The government is on the verge of introducing a dry port in the state to facilitate smooth import and export.
The facility would open doors for the Bihar-based industrialists and entrepreneurs who dream of lining up their products at supermarkets abroad.
The first dry port, also known as inland container depot, will come up in Bihta, around 30km southwest of Patna. Pristine Magadh Infrastructure, a subsidiary of Delhi-based Pristine Logistics and Infraprojects Private Limited, will set up the port on 23.78 acres of Bihar Sugar Corporation Limited land, senior officials of the sugarcane industries department said on Tuesday.
The land has been leased out to the company for 60 years that can be extended to another 30 years.
A dry port is an inland terminal directly connected by rail or road to a sea port, providing services for handling, temporary storage, inspection and customs clearance for international freight. Company officials said the dry port, with an initial cost of Rs 33 crore, would be ready by October. The total cost of the project is Rs 100 crore.
“At present, there are 15 closed sugar mills in the state. We are working in a phase-wise manner to revive them. All the mills fall under the Bihar Sugar Corporation Limited. Of the 15 mills, four will be re-started and three in Bihta, Samastipur and Sakri (Madhubani) will be leased out to private companies to set up other industries. Sugar plants would not be feasible at the three sites because of unavoidable circumstances. We had started the process to bring in a dry port in mid-2012. After five rounds of bidding, the Delhi-based company was selected,” said Sudhir Kumar, the principal secretary of the department.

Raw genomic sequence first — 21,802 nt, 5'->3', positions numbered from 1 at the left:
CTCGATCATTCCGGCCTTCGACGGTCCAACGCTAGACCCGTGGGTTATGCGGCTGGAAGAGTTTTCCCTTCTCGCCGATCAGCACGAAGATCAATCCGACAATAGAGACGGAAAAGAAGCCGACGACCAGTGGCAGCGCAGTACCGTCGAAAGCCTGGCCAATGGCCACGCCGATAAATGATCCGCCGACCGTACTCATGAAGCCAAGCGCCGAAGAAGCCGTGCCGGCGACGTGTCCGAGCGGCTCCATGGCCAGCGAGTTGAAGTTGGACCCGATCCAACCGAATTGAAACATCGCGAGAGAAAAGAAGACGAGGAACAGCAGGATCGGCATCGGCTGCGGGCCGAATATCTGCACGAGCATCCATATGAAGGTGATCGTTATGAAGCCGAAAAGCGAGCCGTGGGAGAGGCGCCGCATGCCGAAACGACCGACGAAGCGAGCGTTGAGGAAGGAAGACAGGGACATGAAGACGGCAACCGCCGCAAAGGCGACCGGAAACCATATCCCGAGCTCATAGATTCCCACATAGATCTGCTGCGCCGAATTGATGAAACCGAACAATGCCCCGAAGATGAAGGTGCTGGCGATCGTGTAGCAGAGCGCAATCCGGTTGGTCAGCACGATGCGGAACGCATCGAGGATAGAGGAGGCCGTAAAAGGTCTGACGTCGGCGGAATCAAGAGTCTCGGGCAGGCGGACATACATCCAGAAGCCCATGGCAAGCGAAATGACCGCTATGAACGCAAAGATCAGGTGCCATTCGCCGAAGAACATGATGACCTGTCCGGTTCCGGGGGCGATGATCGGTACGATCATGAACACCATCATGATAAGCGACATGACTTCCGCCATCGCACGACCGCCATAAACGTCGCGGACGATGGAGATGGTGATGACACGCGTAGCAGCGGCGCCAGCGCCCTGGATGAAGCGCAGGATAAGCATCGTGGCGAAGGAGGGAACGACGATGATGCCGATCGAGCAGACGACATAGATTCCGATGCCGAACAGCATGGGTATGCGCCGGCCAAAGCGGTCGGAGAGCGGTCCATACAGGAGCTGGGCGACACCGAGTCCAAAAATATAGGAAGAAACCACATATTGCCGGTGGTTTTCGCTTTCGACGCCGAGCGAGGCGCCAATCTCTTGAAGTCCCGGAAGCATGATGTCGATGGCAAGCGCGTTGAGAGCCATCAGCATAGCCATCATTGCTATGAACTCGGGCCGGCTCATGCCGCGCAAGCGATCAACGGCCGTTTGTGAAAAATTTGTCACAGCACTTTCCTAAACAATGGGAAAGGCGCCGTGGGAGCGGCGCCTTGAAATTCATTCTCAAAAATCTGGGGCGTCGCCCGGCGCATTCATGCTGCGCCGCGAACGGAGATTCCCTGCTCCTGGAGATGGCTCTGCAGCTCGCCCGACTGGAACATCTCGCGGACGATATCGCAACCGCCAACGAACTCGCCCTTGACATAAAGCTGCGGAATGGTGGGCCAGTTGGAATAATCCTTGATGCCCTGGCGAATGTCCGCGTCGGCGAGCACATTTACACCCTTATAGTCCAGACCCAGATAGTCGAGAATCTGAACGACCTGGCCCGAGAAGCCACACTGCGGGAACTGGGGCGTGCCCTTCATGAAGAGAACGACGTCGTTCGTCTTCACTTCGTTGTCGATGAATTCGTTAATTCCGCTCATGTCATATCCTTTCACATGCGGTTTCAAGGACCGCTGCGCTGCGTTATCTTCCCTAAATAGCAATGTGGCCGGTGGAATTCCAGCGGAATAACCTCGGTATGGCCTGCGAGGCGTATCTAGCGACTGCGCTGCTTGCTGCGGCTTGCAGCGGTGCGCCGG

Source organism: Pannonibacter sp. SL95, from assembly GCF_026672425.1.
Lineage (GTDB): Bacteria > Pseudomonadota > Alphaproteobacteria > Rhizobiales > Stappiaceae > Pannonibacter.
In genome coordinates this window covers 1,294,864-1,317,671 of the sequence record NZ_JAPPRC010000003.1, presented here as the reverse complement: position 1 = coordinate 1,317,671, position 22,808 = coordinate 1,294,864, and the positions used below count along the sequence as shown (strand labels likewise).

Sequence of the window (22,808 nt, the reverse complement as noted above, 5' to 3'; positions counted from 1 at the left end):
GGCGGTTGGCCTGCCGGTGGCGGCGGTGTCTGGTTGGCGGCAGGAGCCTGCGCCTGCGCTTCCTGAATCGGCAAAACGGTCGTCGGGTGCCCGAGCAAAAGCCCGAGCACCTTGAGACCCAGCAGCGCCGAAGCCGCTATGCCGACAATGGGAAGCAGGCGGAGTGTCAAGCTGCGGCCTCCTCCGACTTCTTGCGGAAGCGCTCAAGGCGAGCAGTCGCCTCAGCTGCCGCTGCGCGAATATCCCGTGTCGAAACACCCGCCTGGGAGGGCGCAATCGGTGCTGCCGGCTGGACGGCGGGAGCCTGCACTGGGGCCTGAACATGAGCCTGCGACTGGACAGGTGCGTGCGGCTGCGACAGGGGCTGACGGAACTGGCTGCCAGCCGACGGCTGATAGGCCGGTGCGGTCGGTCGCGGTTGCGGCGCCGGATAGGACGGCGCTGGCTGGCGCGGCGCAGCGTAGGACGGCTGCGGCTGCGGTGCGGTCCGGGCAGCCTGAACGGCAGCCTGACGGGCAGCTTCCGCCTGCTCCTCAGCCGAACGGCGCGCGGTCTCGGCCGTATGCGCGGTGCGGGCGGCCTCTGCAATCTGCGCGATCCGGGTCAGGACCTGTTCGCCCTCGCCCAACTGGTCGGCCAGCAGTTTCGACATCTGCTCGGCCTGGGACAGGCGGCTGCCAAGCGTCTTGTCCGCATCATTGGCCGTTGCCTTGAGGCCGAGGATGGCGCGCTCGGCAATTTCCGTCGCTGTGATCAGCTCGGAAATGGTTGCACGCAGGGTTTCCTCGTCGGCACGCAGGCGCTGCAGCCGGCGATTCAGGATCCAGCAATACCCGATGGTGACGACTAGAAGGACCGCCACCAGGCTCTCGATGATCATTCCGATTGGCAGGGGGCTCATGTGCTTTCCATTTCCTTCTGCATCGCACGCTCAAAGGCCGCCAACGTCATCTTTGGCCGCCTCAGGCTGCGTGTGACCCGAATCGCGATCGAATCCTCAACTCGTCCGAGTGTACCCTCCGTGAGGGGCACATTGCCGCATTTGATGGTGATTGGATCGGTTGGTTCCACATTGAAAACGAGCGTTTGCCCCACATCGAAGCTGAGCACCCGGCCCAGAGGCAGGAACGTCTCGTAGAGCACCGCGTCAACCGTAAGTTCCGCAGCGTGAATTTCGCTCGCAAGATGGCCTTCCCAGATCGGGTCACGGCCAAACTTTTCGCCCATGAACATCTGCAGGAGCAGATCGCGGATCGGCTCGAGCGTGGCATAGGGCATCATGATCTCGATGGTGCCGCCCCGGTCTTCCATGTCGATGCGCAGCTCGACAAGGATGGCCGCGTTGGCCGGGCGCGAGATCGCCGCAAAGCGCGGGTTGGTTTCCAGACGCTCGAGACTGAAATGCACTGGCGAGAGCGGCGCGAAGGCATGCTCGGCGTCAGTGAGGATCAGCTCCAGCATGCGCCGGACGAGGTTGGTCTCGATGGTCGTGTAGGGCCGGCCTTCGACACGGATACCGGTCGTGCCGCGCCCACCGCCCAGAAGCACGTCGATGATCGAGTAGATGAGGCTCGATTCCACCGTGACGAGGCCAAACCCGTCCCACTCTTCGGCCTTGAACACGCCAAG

Pristine Logistics and Infraprojects Private Limited director Rajnish Kumar said a dry port is important for a land-locked state like Bihar. “Bihta was chosen for the dry port because it is located at the centre of the state. Since Bihar is land-locked, the logistics cost for exports is very high (16 per cent) compared to eight per cent when it comes to national or international logistic figures. The dry port will bring down the cost and also help the state’s industry sector with more exports,” he said.
Proper refrigerated storage containers and warehouses for the products would be in place at Bihta. The goods would be stored and then moved to the different ports after custom clearance.
“There would be custom officials at the Bihta dry port. The clearance for a port from different departments at the Centre and the state has been taken,” Rajnish added.
In an attempt to make its presence in the direct export market, the state government is creating a database of businessmen, whose products are supplied across the country and are also exported abroad.
Industrialists believe that the government should formulate a proper industry plan keeping exports in mind.
“It is good that a dry port is coming up. But the state needs to make a proper plan about the kind of products it needs to export and also the destination countries,” said Satyajit Kumar, an entrepreneur.